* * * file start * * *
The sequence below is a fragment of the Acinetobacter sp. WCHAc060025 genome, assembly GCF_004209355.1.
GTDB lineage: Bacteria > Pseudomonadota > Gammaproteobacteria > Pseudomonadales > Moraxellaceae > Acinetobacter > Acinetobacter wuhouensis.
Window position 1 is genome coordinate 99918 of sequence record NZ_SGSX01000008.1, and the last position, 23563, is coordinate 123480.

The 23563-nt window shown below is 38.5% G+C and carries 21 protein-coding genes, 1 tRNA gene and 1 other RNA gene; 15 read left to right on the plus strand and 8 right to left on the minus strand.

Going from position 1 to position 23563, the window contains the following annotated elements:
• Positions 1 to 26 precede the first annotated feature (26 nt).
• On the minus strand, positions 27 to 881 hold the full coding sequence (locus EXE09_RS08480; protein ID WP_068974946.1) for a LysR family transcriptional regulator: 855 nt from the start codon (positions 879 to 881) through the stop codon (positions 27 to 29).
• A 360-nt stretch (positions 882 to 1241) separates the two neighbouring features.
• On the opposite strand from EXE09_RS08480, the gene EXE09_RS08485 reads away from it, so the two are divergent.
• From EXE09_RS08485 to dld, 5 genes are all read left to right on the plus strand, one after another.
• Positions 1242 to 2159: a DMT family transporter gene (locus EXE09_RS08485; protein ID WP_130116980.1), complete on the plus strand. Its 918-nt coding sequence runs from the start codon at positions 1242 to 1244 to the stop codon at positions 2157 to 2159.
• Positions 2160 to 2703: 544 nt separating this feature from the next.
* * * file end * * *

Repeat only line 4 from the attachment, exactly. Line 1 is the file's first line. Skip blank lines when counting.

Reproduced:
The 23563-nt window shown below is 38.5% G+C and carries 21 protein-coding genes, 1 tRNA gene and 1 other RNA gene; 15 read left to right on the plus strand and 8 right to left on the minus strand.